13 March 2011

On Being A Pagan (Alain de Benoist)

I met my first Pagan, a young Odinist, at a Nationalist meeting 12 years ago in a Pimlico pub across the river from MI6 headquarters. A public school and Oxbridge graduate, he was clad in an old Barbour jacket, brown check shirt, slate cords, yellow paisley cravat, and brown brogues, with a short back-and-sides haircut straight out of 1930s British Lion casting. In other words, not at all what I had expected. We chatted a bit. A Roman Catholic from birth, I found the chap's views highly intriguing. At the time I was growing frustrated with modern Christianity, or what remained of it. Christian men struck me as weak, emotional, and effeminate. The modern Church's focus had shifted from the spiritual to the material; from saving man's soul, to raising the income level of the Third World by whatever means necessary. Abrahamic injunctions against certain behaviours involving food and sex seemed pointless, an absurd "No-saying" to life at odds with the European soul. Christianity's universal tenets of tolerance and pacifism, I perceived, are inadequate to defend a fractured West beset by worsening cultural clashes and civilisational threats. Today modern Christianity has been supplanted by a hegemonic liberalism attracting its own brand of intolerant, murderous zealot. Infected, compromised, and deformed by Judaic-nonsense, it is hell-bent on leading the West down a path of self-destruction and oblivion. But I am getting ahead of myself here. Do not be alarmed. I remain at best a cultural Roman Catholic--more Roman than Catholic at this point--with undiminished loyalty. I observe around me confused, helpless, rootless, deracinated individuals, who don't know what they don't know, who lack confidence because they lack identity. And that is the heart of the issue. For them and for us, I prescribe a radical return.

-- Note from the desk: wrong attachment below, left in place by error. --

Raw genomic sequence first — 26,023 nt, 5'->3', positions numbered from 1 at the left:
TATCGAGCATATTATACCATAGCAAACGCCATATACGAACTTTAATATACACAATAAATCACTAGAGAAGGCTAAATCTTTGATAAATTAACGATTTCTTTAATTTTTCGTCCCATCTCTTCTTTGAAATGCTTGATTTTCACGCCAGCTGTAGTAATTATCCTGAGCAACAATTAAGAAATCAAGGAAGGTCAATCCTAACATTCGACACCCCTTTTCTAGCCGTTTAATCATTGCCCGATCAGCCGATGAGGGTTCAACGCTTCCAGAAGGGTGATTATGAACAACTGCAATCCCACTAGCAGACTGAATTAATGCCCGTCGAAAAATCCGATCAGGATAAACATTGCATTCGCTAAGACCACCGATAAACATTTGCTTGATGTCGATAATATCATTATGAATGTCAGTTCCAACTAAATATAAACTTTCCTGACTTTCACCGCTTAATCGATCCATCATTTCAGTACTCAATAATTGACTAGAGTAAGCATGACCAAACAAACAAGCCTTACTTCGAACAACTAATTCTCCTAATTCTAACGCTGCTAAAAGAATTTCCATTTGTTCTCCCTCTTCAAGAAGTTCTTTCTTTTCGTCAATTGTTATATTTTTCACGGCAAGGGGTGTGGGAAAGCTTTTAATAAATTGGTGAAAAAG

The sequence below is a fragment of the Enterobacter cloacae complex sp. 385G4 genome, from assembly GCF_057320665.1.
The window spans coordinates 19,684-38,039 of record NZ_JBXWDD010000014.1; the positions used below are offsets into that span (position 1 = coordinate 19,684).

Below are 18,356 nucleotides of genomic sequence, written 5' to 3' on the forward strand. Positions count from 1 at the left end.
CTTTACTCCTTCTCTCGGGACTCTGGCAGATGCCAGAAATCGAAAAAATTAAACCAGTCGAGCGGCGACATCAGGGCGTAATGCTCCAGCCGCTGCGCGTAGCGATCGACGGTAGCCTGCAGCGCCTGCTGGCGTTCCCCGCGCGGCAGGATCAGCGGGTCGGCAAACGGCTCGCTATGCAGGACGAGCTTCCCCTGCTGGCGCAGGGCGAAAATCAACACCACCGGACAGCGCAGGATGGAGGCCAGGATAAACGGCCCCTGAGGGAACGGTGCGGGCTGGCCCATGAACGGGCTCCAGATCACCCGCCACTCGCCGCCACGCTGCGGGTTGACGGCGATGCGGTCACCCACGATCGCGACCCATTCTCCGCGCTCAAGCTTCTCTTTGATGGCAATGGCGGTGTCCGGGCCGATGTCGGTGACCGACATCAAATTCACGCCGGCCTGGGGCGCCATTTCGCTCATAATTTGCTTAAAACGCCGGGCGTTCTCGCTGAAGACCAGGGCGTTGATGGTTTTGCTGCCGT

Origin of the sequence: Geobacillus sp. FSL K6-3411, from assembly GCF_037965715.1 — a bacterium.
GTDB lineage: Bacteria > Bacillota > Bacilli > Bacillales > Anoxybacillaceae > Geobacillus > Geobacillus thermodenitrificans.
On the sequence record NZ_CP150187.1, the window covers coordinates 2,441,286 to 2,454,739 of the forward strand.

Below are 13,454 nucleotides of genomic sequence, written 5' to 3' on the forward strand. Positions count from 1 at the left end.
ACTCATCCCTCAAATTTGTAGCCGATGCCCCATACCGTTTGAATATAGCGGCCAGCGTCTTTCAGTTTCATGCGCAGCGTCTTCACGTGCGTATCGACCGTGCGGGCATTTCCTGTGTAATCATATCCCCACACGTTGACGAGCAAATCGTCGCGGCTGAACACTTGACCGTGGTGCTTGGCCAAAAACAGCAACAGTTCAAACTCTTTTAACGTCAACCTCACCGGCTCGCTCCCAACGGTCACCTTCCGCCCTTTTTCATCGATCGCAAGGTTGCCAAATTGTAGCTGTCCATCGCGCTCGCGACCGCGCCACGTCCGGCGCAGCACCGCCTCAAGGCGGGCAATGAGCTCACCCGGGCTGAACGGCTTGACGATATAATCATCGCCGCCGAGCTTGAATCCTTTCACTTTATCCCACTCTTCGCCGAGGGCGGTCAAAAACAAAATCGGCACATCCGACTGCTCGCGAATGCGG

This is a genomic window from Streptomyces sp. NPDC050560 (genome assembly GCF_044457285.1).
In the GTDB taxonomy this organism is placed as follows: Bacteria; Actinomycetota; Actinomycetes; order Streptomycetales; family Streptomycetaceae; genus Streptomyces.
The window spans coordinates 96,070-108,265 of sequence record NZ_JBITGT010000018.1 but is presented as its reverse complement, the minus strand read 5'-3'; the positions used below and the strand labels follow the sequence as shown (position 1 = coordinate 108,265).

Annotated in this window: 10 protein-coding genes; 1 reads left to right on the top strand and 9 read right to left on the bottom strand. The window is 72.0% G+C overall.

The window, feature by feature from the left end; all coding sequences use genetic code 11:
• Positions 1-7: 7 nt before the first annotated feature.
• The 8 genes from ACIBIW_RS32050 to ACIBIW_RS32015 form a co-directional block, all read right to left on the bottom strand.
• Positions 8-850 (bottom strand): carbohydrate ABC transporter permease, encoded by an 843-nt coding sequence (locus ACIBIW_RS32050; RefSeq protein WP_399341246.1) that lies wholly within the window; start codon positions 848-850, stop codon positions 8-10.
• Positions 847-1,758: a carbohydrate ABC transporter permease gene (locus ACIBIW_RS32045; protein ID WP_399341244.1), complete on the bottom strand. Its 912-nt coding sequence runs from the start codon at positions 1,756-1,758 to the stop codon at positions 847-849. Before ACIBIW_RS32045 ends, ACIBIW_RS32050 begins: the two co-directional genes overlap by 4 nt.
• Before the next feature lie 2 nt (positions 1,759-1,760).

14 comments:

CharlesFAÉ said...

"That is to say that paganism, far from being characterized by a denial of spirituality or a rejection of the sacred, consists on the contrary in the choice (and the reappropriation) of another spirituality, of another form of the sacred. Far from being confounded with atheism or agnosticism, it interposes, between man and the universe, a fundamentally religious relationship, which in its spiritual quality seems to us much more intense, more serious, stronger than what Judeo-Christian monotheism can lay claim to. Far from desacralizing the world, it sacralizes it in the literal sense of the term, since it regards it as sacred, and it is precisely therein that it is pagan. Thus, as Jean Markale writes, “paganism is not the absence of God, the absence of the sacred, the absence of ritual. Quite the contrary, it is the solemn affirmation of transcendence, which begins with the recognition that the sacred no longer resides in Christianity. Europe is never more pagan than when she searches for her roots, which are not Judeo-Christian.”

A.E.F. said...

Admiral, I have long thought modern day Christianity to be shallow and complacent. While it is hard to be good to other people and do good in the world if one doesn't feel good about oneself, Christian concordat on what enables self-worth is warped and distorted. Self-sacrifice and discipline have been replaced by materialism and permissiveness. Christian doctrines have long been subjected to coercion and reinterpretation to whatever fits prevailing mores and aspirations. The idea of a belief system altogether more pansophical and immutable is intriguing and to me, appealing.